International Year of Volunteers 2001
In November 1997, the United Nations General Assembly proclaimed 2001 as the International Year of Volunteers (IYV). United Nations Volunteers (UNV) was designated as the international focal point. With its main objectives of increased recognition, facilitation, networking and promotion of volunteering, IYV provided a unique opportunity to highlight the achievements of millions of volunteers worldwide and encouraged more people to engage in volunteer activity.
The idea for IYV came out from deliberations among several major international NGOs in the early 1990s. The concept first emerged within the United Nations system during a Policy Forum held by UNV and United Nations University (UNU) in Japan in 1996. Through the UN Secretary General, the Japanese Government's proposal in February 1997 was placed on the agenda of the Economic and Social Council (ECOSOC) in July 1997. ECOSOC recommended to the UN General Assembly to proclaim 2001 as the International Year of Volunteers. The General Assembly -- in its 52nd session on 20 November 1997 in Resolution 52/17, co-sponsored by 123 countries -- approved the ECOSOC resolution.
The premise underlying IYV 2001 was that voluntary service is needed more than ever to tackle problems in areas of social, economic, cultural, humanitarian and peace-building, and that more people are needed to offer their services as volunteers. For this to happen, there was a need for greater recognition and facilitation of volunteer work, more vigorous promotion of voluntary service, and drawing upon the best initiatives and efforts -- the "best practice" -- of volunteers, networked to optimize lessons learned. The designation of an International Year of Volunteers by the UN General Assembly provided a valuable framework and established a favourable environment for the growth and more strategic use of volunteer contributions.
Objectives of IYV 2001
The IYV 2001 had four primary goals: promotion, recognition, facilitation and networking of volunteer service.
Recognition: Governments and local authorities could ensure that they have mechanisms for drawing the voluntary sector into the consultation process. Recognition will be ensured by a country study which will describe and quantify the contribution of the voluntary sector to national welfare and advance; by awards instituted for the best examples of individual, small group, local community and national NGOs -- and perhaps also international -- volunteer action..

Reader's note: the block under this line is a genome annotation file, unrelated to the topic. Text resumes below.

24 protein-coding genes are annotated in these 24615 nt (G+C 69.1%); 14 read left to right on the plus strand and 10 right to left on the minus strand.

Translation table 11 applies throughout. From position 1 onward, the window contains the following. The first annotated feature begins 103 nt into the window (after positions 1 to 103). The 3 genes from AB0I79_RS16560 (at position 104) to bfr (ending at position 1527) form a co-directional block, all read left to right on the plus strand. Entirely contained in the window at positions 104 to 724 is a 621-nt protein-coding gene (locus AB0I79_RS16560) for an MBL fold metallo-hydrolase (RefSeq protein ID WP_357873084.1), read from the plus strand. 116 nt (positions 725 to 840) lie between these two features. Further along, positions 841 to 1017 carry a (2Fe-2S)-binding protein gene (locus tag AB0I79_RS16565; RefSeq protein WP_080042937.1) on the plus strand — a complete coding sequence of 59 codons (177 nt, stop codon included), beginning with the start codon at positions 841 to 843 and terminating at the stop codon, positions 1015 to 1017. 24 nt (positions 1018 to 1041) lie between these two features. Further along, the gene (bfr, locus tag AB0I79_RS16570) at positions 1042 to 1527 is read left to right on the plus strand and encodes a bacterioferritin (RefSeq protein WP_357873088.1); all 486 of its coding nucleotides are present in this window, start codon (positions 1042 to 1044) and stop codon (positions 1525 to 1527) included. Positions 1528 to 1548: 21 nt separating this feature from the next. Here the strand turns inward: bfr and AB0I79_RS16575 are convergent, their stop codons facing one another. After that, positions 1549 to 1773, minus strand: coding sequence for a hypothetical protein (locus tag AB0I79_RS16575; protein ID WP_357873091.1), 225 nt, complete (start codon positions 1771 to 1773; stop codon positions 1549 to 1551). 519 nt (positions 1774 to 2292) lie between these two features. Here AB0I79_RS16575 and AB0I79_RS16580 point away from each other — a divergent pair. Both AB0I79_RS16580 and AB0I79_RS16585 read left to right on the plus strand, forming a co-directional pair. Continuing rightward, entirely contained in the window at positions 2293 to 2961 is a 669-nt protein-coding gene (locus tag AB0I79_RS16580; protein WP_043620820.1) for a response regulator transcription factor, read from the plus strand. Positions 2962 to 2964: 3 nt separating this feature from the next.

Facilitation: Each society is best placed to define what would encourage or inhibit volunteer action among its people, so that the following are no more than examples of measures, which might commend them in different circumstances. The State might put its training facilities at the disposal of volunteer efforts on a concessional basis, to encourage technical competence, sound management and accountability in the voluntary sector. It could ensure that volunteers from duly recognized bodies are afforded legal status, insurance cover and social welfare protection on a par with other workers. Public servants and private sector employees might be accorded special leave of absence to undertake volunteer service. Tax deductibility might be extended to taxpayers supporting voluntary initiative. Volunteer service might be accepted under appropriate conditions as an alternative to military service. A proportion of resources -- such as cement, roofing, textbooks, medical supplies and funding -- might be set aside for use specifically by volunteer bodies.
Networking: Television, radio, the print media and electronic media could assist in relating and exchanging the achievements of volunteers, thereby enabling "best practice" and best procedures to be replicated, and avoiding the need for each local community to reinvent the wheel. This exchange can be local of course, but is also feasible at provincial level and with immediately neighbouring countries, and internationally, too, with the assistance of electronic media.
Promotion: The effort might be aimed at attracting more requests for the deployment of volunteers, at attracting offers of service from new candidates with a view to enhancing operational activities, and generally creating a climate of public and official opinion even more supportive of voluntary action. This can also be linked back to some of the activities suggested under recognition, notably awards schemes, and under networking, notably in terms of media features. The competence and professionalism of volunteers might be stressed. The benefits accruing to society from their activities (such as blood donation, literacy campaigns and environmental clean up drives) can also be underscored.
For more information, visit the IYV 2001 website